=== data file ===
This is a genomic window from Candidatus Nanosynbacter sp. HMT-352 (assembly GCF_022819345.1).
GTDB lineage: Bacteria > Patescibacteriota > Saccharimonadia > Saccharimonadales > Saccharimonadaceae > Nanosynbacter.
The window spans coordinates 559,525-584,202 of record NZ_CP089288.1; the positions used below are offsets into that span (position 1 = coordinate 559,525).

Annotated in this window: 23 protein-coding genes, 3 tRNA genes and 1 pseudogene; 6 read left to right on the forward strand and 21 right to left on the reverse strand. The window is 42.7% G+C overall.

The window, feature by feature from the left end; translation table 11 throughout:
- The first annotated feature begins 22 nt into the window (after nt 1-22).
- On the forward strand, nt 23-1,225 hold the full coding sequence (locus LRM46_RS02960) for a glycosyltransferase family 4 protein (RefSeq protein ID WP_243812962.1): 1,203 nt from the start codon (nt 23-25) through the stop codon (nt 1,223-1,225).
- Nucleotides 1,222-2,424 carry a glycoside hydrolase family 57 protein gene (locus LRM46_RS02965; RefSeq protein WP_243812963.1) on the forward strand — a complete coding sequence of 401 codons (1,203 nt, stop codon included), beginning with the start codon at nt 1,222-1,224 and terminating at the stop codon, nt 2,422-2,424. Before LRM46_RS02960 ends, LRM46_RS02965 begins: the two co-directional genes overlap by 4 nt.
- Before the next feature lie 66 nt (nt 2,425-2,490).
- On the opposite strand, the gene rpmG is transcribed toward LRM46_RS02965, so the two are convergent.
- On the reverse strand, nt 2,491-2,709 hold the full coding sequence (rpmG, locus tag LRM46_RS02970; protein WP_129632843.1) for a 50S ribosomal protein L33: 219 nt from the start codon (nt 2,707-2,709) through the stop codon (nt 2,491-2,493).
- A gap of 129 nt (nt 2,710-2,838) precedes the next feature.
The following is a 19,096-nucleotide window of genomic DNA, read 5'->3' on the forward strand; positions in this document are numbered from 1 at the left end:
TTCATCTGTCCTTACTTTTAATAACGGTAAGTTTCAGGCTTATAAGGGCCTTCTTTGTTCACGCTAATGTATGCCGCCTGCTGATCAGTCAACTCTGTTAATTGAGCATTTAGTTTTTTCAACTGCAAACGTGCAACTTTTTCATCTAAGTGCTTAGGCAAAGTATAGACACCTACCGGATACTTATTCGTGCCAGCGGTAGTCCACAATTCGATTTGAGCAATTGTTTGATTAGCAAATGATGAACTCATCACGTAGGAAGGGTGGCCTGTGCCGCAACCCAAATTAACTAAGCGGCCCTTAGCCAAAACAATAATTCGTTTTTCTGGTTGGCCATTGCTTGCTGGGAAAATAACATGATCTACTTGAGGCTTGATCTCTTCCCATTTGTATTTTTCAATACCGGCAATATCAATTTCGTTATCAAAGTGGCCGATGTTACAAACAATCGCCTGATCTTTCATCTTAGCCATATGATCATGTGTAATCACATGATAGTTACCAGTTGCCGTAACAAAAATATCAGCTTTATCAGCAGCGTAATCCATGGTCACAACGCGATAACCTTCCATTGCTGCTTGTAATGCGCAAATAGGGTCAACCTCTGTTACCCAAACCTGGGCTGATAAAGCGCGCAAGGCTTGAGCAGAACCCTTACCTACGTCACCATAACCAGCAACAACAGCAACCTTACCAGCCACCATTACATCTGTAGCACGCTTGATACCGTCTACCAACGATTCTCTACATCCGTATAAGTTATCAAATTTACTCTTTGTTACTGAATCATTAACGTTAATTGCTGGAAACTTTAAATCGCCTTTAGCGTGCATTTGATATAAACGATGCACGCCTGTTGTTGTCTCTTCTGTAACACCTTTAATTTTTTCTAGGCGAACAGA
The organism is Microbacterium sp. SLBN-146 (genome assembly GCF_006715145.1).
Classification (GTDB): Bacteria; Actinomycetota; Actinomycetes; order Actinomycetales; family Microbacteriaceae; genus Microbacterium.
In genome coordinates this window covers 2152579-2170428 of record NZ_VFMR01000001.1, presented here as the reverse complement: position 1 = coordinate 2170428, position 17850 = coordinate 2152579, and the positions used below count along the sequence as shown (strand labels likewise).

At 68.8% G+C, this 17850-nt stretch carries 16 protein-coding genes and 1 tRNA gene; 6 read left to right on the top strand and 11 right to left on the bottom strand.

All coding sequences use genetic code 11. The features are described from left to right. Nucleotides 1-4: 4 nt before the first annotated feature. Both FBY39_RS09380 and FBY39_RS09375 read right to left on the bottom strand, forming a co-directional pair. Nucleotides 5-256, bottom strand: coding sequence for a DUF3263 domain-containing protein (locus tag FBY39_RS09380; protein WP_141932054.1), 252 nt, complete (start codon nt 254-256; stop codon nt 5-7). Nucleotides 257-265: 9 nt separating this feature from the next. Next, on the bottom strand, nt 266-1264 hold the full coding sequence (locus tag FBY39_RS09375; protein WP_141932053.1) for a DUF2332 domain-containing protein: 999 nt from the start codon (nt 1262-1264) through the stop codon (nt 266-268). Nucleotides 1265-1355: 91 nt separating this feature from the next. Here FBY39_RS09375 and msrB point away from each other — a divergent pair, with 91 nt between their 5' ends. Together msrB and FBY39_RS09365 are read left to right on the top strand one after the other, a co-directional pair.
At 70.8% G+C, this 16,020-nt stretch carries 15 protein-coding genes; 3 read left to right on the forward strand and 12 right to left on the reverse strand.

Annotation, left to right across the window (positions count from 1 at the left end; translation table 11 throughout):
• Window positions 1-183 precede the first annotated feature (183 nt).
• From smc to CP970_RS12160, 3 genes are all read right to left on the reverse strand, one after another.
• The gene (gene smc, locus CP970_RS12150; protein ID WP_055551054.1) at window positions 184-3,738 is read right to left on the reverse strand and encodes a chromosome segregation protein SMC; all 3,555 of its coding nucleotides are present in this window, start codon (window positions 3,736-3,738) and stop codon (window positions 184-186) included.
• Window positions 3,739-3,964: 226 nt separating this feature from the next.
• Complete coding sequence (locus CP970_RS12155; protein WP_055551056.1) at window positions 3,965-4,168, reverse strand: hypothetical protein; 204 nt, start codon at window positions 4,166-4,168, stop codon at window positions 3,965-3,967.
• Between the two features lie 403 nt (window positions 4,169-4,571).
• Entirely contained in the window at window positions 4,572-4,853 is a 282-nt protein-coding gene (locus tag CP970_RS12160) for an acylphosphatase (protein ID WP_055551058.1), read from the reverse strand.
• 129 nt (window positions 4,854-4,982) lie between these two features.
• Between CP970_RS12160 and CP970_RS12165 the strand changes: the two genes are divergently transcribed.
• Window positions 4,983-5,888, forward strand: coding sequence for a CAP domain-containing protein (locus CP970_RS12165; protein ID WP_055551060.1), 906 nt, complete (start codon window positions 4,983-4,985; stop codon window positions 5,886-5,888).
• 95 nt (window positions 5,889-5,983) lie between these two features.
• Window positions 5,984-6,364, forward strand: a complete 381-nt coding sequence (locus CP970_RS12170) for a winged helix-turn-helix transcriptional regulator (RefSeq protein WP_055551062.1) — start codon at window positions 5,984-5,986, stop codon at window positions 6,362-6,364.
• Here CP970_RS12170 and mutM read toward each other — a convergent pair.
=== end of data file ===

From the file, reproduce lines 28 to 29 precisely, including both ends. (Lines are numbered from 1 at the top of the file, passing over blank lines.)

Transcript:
• Entirely contained in the window at window positions 4,572-4,853 is a 282-nt protein-coding gene (locus tag CP970_RS12160) for an acylphosphatase (protein ID WP_055551058.1), read from the reverse strand.
• 129 nt (window positions 4,854-4,982) lie between these two features.